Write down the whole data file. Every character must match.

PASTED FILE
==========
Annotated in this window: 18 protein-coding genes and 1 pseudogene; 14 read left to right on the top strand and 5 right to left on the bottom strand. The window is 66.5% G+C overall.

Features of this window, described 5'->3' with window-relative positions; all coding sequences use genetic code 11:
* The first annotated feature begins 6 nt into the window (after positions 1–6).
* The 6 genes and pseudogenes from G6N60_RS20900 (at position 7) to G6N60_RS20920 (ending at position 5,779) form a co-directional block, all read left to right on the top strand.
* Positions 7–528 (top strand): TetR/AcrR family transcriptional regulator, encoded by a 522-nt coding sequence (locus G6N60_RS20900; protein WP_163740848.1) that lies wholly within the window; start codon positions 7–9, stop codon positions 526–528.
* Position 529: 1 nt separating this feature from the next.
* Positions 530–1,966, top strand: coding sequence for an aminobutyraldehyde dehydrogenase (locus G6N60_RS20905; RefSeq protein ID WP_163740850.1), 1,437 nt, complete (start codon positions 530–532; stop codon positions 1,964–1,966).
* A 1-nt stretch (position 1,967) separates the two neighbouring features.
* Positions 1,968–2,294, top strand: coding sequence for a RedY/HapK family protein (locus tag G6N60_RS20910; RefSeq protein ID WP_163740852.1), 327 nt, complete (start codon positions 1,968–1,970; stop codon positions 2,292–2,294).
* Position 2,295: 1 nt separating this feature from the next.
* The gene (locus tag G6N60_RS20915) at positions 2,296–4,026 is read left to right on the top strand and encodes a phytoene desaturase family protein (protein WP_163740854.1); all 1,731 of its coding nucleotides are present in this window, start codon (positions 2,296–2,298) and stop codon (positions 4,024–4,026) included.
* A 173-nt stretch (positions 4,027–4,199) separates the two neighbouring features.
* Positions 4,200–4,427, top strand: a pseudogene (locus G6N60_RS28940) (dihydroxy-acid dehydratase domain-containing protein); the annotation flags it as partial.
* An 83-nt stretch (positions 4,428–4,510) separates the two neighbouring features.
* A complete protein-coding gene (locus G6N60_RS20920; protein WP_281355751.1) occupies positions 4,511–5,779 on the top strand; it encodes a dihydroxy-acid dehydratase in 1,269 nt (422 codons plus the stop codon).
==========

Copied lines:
Annotated in this window: 18 protein-coding genes and 1 pseudogene; 14 read left to right on the top strand and 5 right to left on the bottom strand. The window is 66.5% G+C overall.

Features of this window, described 5'->3' with window-relative positions; all coding sequences use genetic code 11:
* The first annotated feature begins 6 nt into the window (after positions 1–6).
* The 6 genes and pseudogenes from G6N60_RS20900 (at position 7) to G6N60_RS20920 (ending at position 5,779) form a co-directional block, all read left to right on the top strand.
* Positions 7–528 (top strand): TetR/AcrR family transcriptional regulator, encoded by a 522-nt coding sequence (locus G6N60_RS20900; protein WP_163740848.1) that lies wholly within the window; start codon positions 7–9, stop codon positions 526–528.
* Position 529: 1 nt separating this feature from the next.
* Positions 530–1,966, top strand: coding sequence for an aminobutyraldehyde dehydrogenase (locus G6N60_RS20905; RefSeq protein ID WP_163740850.1), 1,437 nt, complete (start codon positions 530–532; stop codon positions 1,964–1,966).
* A 1-nt stretch (position 1,967) separates the two neighbouring features.
* Positions 1,968–2,294, top strand: coding sequence for a RedY/HapK family protein (locus tag G6N60_RS20910; RefSeq protein ID WP_163740852.1), 327 nt, complete (start codon positions 1,968–1,970; stop codon positions 2,292–2,294).
* Position 2,295: 1 nt separating this feature from the next.
* The gene (locus tag G6N60_RS20915) at positions 2,296–4,026 is read left to right on the top strand and encodes a phytoene desaturase family protein (protein WP_163740854.1); all 1,731 of its coding nucleotides are present in this window, start codon (positions 2,296–2,298) and stop codon (positions 4,024–4,026) included.
* A 173-nt stretch (positions 4,027–4,199) separates the two neighbouring features.
* Positions 4,200–4,427, top strand: a pseudogene (locus G6N60_RS28940) (dihydroxy-acid dehydratase domain-containing protein); the annotation flags it as partial.
* An 83-nt stretch (positions 4,428–4,510) separates the two neighbouring features.
* A complete protein-coding gene (locus G6N60_RS20920; protein WP_281355751.1) occupies positions 4,511–5,779 on the top strand; it encodes a dihydroxy-acid dehydratase in 1,269 nt (422 codons plus the stop codon).